However, the committee found fault with a number of the legal bases for the majority decision of the tribunal to calculate damages by reference to 100 percent of the investment. Echoing Professor Stern's dissenting opinion, the committee found that the tribunal had "manifestly exceeded its powers by wrongly assuming jurisdiction" with regard to the 40% percent investment beneficially owned by AEC/Andes and, in effect, accepting jurisdiction over the investment of a third party to the arbitration that did not benefit from the protection of the BIT. As a result, the compensation owed to Occidental has been revised down from 100 percent to 60 percent of the value of Block 15.
Comment: a warning to potential claimants
The award had already attracted significant attention in 2012, the order for Ecuador to pay Occidental damages of US $1.77 billion plus interest being (at the time) reportedly the largest ever award to have been made by an ICSID tribunal. This decision of the committee may now reignite debate about the scope and effect of annulment proceedings in ICSID cases, in particular given that the committee was largely in agreement with the strong dissenting opinion given by Professor Stern in the underlying proceedings.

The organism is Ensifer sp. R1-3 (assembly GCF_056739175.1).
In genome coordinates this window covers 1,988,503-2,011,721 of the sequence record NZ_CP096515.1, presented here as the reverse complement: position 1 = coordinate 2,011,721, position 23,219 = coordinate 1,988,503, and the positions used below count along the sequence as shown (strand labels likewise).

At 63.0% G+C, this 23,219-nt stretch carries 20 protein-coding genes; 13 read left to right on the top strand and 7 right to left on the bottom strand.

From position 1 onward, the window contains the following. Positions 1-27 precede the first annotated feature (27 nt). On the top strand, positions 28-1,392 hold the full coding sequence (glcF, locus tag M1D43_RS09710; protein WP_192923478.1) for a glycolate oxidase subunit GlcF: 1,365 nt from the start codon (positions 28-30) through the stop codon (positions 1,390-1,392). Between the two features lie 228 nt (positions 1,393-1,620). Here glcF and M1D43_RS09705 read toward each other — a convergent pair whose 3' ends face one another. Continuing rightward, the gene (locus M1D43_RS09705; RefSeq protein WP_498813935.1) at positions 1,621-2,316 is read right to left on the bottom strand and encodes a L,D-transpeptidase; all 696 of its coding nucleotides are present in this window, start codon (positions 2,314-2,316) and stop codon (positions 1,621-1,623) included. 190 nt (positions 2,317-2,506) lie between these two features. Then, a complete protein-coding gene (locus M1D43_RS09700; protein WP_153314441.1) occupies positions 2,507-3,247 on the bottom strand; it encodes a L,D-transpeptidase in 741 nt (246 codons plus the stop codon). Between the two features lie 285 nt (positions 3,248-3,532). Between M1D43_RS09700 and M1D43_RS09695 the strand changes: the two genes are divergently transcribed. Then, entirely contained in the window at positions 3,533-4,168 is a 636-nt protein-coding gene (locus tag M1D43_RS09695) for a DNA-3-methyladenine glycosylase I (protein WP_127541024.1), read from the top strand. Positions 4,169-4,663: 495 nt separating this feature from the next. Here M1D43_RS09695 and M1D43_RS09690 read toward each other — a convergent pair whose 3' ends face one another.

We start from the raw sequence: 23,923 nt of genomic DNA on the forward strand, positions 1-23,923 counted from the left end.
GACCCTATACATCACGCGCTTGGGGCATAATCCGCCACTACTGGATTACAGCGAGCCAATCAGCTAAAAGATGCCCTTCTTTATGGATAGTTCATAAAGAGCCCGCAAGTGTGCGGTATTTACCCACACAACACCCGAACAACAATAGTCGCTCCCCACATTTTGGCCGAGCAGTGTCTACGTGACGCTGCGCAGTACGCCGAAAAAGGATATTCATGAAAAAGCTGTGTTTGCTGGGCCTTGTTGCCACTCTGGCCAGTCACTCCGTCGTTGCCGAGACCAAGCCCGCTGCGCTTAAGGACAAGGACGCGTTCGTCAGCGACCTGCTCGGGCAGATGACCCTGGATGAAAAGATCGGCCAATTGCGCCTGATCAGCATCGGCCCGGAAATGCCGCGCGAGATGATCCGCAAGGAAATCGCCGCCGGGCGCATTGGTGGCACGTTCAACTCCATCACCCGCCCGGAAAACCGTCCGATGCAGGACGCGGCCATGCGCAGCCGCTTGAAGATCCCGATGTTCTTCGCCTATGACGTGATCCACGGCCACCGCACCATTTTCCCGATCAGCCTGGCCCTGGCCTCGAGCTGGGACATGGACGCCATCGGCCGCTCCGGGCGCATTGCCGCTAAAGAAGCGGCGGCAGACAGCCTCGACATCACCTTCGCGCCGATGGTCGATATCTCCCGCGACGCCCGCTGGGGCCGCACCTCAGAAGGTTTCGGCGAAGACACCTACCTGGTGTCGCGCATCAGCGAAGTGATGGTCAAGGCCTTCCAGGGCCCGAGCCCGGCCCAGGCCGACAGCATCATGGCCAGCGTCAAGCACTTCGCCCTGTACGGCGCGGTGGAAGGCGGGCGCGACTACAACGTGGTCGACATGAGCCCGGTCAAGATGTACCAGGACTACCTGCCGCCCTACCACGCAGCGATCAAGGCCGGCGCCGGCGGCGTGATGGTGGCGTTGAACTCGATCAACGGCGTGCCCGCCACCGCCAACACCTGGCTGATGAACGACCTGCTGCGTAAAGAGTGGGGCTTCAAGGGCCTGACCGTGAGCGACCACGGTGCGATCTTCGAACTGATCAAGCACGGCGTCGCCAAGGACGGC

The decision also serves as a reminder to parties and ICSID tribunals that the scope of the jurisdiction of ICSID tribunals is narrow and that only beneficial owners of investments, who are covered by the protection of a relevant treaty, are able to claim compensation for breaches of that treaty. It should act as a warning to potential claimants carefully to consider the position in relation to beneficial ownership of the investment before bringing proceedings. As the committee indicated, allowing protected investors to transfer beneficial ownership of an investment to an unprotected third party while expecting a tribunal to retain jurisdiction over the third party would "open the floodgates to an uncontrolled expansion of jurisdiction ratione personae".